Faculty Senate discusses WorkCyte, free speech bill


Kennedy DeRaedt/Iowa State Daily

Faculty Senate members listen to Paul Fuligni’s presentation on campus facilities. Fuligni, associate vice president for facilities, spoke on critical repairs for Iowa State buildings during the Faculty Senate meeting Jan. 22 in the Sun Room of the Memorial Union.

Kaitlyn Hood

As the end of the spring term draws near, Faculty Senate is still at work with more improvements to Iowa State. This week’s meeting included updates on the WorkCyte/Workday transition, new majors and minors, renaming degrees and the free speech bill passed by the Iowa Legislature.

David Cantor, professor in supply chain and information systems; Jo Ann Powell-Coffman, professor in genetics development and cell biology; Heather Paris, associate vice president in university services; and Dwaine Heppler, associate vice president in university human resources, provided an update on the upgrade to WorkCyte/Workday. From the five faculty forums that were held in March, 428 faculty members attended the forums, which Cantor said was a good turnout.

Faculty members will begin training for WorkCyte/Workday on April 26; sign-ups are available at [email protected] The majority of faculty will complete computer-based training, and there will be job aids available to assist those who need help.

“I think the responses with the technology are overwhelmingly positive,” said Powell-Coffman.

Paris said that there will be another forum from noon to 2 p.m. April 16 that will be specifically targeted to principal investigators, lead researchers and faculty who have a lot of research work. There will be a question-and-answer section and one-on-one break out sessions where specific questions about the grant process can be answered.

At Tuesday’s meeting, President of the Faculty Senate Peter Martin addressed the free speech bill that passed in the Iowa Legislature.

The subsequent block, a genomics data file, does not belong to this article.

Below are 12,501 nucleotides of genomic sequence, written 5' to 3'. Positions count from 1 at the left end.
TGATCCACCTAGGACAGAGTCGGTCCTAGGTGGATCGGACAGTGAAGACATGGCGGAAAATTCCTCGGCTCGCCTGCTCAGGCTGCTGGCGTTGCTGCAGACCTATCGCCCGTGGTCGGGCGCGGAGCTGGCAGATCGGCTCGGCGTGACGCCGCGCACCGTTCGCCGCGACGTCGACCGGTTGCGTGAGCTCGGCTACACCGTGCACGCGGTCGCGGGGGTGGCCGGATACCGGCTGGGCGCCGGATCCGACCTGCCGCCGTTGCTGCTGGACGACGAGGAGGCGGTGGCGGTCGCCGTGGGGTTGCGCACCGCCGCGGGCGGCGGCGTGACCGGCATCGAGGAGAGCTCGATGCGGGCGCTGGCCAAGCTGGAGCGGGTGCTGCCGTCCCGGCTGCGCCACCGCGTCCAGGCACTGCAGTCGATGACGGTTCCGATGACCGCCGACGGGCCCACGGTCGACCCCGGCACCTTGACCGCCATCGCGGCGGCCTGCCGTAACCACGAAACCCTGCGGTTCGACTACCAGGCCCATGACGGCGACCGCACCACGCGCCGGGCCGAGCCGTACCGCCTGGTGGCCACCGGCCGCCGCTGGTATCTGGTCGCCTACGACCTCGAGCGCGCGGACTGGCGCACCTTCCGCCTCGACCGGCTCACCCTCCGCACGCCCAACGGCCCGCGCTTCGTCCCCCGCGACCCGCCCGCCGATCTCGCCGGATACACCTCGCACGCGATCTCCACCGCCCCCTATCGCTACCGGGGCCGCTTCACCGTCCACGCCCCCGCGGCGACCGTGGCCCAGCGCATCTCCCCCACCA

“At first sight, this bill is somewhat peculiar,” Martin said. “Universities, and Iowa State is no exception, have always supported free speech. It is the trademark of what we do in scholarship, in teaching and in outreach… Free speech is protected, and we support free speech here at Iowa State.”

Martin said that there is a difference between free speech and incivility, intolerance, offensive speech and harassing behavior.

“We should not tolerate or keep quiet when we hear offensive speech… speech that restricts or discriminates against any group of students, faculty or staff here on campus,” Martin said.

Faculty senators received forms for nominating to elect chairs for two councils: the Faculty Development and Administrative Relations Council and the Judiciary and Appeals Chair. The election results will be announced at the next Faculty Senate meeting, April 23.

The Senate voted on passing an addition of a major and minor in business analytics. There was a unanimous vote to pass both the major and the minor in the Faculty Senate.

Faculty Senate also unanimously voted to approve the name changes of the master of science in information assurance and the master of engineering in information assurance to a master of science and master of engineering in cyber security. The name changes were proposed and approved to create more contemporary reflections of what the majors offer.

A master’s in athletic training was also proposed at the Faculty Senate meeting. This program would provide students with graduate-level coursework and better prepare those who are looking to have a career in that field.

Brett Sponseller, associate professor in veterinary microbiology and preventative medicine, proposed a revision to faculty handbook chapter 10.5, the policy on classroom disruption.

According to the proposal document, “In the past several years, the Dean of Students Office has seen a notable increase in the number of faculty consultations on dealing with disruption in the classroom environment. Recent national incidents of violence in school settings have only heightened faculty concern about incidents of disruption and disruptive conduct in the learning environment, and the availability of policy, processes, and tools for addressing them.”